During our third round of bicycle kicks at boot camp this morning, one of my pals said she was on the verge of complaining about how they wear her out when she remembered that her sister had biked over 100 miles and run another 18 the day before. I guessed correctly that my friend’s sister was training for an Ironman Triathlon.
As we transitioned to burpees and I reflected on the ridiculous amount of training it takes to prepare for an Ironman, I realized that race is one of those things I’d be thrilled to see on my “done” list, but I have no interest in actually doing it.
Long swims don’t faze me, I don’t mind the occasional long run, and I might even be willing to combine the two, but I refuse to supplement them with 120 miles on a bike. I’ve spent the better part of a decade trying to like cycling and I just can’t. I find it exhausting and boring.
Some people might have the same criticism about swimming, but at least in a pool you don’t have to worry that some yutz yelling “on your left!” will squeeze into the lone free inch between you and oncoming cyclists, forcing you to divert from the trail and into the nearest bush. Hypothetically. These thoughts and a hefty dose of realism have led me to remove “Do an Ironman” from my Bucket List and, stealing a page from our President, move it over to a different list, the one whose name rhymes with bucket.
Before boot camp ended, I came up with four other items that belong on my “rhymes with bucket” list:
- Install a floor in my home, all by myself. Plenty of people I know have learned how to tackle major home improvements on their own, so why shouldn’t I? I spent years telling myself I would do what it took –read books, watch YouTube videos or take a class at Home Depot– and I believed me because, when I sound all independent and empowered, I’m pretty darned persuasive. But I’ve shown up at Home Depot exactly twice, both times in search of weed-killers, and the only YouTube videos I’ve watched have involved plumbing. So unless it becomes chic to lay down a floor comprised entirely of duct tape, I’ll just plan to write checks in perpetuity.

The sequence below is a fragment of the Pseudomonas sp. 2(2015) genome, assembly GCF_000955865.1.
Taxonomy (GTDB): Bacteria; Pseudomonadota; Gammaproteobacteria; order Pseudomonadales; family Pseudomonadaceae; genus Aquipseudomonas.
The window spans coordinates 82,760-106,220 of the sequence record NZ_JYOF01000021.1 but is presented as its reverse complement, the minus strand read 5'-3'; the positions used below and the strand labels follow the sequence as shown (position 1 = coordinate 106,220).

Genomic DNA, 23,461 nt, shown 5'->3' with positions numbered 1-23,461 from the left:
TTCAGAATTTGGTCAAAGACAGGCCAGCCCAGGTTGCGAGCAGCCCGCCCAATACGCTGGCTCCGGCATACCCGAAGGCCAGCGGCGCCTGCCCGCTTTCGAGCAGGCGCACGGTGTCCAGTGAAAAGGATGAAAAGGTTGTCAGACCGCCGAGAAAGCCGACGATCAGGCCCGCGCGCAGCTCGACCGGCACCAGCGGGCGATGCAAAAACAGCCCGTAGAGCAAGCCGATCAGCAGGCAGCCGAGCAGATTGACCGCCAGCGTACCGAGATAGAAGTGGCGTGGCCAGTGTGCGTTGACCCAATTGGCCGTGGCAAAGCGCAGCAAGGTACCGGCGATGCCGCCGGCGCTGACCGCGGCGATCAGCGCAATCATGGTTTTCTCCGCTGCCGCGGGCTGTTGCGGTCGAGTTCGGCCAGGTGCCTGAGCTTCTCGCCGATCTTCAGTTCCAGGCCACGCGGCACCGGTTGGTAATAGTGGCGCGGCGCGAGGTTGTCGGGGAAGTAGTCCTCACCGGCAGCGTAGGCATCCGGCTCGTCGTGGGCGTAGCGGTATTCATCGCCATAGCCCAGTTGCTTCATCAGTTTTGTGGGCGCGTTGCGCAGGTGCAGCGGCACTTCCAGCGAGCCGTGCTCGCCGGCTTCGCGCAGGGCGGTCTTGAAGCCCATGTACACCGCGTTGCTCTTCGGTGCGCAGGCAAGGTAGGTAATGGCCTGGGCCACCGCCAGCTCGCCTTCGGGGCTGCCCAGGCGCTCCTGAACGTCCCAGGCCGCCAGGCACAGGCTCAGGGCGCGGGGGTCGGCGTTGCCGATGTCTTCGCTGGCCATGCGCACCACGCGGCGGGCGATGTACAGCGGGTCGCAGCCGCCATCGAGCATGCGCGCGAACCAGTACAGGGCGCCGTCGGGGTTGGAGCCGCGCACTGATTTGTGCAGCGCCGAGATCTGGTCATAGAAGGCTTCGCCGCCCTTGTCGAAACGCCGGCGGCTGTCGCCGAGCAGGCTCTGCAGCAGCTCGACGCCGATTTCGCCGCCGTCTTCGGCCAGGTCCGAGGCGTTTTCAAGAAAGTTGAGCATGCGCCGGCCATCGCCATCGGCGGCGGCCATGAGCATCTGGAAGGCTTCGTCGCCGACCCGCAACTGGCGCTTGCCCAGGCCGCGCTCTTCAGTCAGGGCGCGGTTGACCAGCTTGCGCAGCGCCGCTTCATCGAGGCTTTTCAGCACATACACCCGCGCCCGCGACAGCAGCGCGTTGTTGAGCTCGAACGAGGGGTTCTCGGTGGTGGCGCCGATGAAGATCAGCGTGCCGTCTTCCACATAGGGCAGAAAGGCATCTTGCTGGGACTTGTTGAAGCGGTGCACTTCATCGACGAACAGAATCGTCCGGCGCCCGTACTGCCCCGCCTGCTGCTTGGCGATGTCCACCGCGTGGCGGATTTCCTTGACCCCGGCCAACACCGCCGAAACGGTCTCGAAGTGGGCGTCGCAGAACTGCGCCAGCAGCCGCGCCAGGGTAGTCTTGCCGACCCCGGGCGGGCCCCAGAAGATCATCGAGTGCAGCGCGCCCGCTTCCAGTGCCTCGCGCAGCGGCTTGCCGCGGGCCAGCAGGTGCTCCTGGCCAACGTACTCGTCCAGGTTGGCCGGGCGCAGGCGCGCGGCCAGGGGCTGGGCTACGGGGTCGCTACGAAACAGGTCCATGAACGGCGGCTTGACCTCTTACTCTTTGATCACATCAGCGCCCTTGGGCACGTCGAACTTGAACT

- Go skydiving. Someone who falls as often as I do ought to be a natural at skydiving, right? And I’m sure I would be except for one thing: I really hate heights. I know that, as an adult, I have to force myself to do things I dislike sometimes, but launching yourself out of a properly functioning airplane is not one of them. Flossing, by contrast, is. So if it’s all the same to you, I think I’ll skip the parachute and stick with the waxy thread instead.
- Swim the English Channel. Like the Tampa Bay Marathon Swim, this 21-mile swim features jellyfish and swells. Unlike the Tampa Bay Marathon Swim, it has water temps that range from the mid-50s to the mid-60s. It also costs upwards of $3400 for registration alone, and that doesn’t even include wetsuits because, whaddya know, they’re not allowed. After reading about it, I’ve concluded that swimming the English Channel doesn’t make you cool, it makes you hypothermic. Pass.
- Writing a bestseller. Hey, the prospect of writing a book that might be read by entire dozens of people is daunting enough, but hundreds of thousands? Who needs that kind of pressure? Then again, if I come up with the gumption to move any of those other three items back over to the Bucket List, that book just might write itself. Assuming I have any limbs left…
What’s on your list?